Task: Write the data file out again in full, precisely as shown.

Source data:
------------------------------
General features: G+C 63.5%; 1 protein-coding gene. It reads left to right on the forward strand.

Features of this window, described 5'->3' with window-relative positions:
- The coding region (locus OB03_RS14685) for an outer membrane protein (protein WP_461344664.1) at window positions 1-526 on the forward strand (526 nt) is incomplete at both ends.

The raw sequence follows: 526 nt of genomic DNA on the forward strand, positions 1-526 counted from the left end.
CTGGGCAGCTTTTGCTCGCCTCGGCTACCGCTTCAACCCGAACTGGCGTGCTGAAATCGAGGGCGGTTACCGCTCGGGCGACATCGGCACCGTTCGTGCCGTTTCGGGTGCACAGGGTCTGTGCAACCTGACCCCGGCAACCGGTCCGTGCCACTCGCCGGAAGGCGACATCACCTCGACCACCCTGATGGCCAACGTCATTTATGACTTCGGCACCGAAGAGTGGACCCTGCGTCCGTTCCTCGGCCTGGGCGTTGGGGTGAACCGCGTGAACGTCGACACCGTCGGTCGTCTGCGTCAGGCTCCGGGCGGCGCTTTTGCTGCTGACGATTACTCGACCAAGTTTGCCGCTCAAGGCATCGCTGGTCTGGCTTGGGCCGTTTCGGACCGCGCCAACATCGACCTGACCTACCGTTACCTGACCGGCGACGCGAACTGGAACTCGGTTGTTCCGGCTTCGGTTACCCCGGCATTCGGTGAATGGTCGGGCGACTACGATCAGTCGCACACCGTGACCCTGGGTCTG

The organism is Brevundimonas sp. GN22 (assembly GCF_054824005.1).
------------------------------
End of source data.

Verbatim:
General features: G+C 63.5%; 1 protein-coding gene. It reads left to right on the forward strand.

Features of this window, described 5'->3' with window-relative positions:
- The coding region (locus OB03_RS14685) for an outer membrane protein (protein WP_461344664.1) at window positions 1-526 on the forward strand (526 nt) is incomplete at both ends.

The raw sequence follows: 526 nt of genomic DNA on the forward strand, positions 1-526 counted from the left end.
CTGGGCAGCTTTTGCTCGCCTCGGCTACCGCTTCAACCCGAACTGGCGTGCTGAAATCGAGGGCGGTTACCGCTCGGGCGACATCGGCACCGTTCGTGCCGTTTCGGGTGCACAGGGTCTGTGCAACCTGACCCCGGCAACCGGTCCGTGCCACTCGCCGGAAGGCGACATCACCTCGACCACCCTGATGGCCAACGTCATTTATGACTTCGGCACCGAAGAGTGGACCCTGCGTCCGTTCCTCGGCCTGGGCGTTGGGGTGAACCGCGTGAACGTCGACACCGTCGGTCGTCTGCGTCAGGCTCCGGGCGGCGCTTTTGCTGCTGACGATTACTCGACCAAGTTTGCCGCTCAAGGCATCGCTGGTCTGGCTTGGGCCGTTTCGGACCGCGCCAACATCGACCTGACCTACCGTTACCTGACCGGCGACGCGAACTGGAACTCGGTTGTTCCGGCTTCGGTTACCCCGGCATTCGGTGAATGGTCGGGCGACTACGATCAGTCGCACACCGTGACCCTGGGTCTG

The organism is Brevundimonas sp. GN22 (assembly GCF_054824005.1).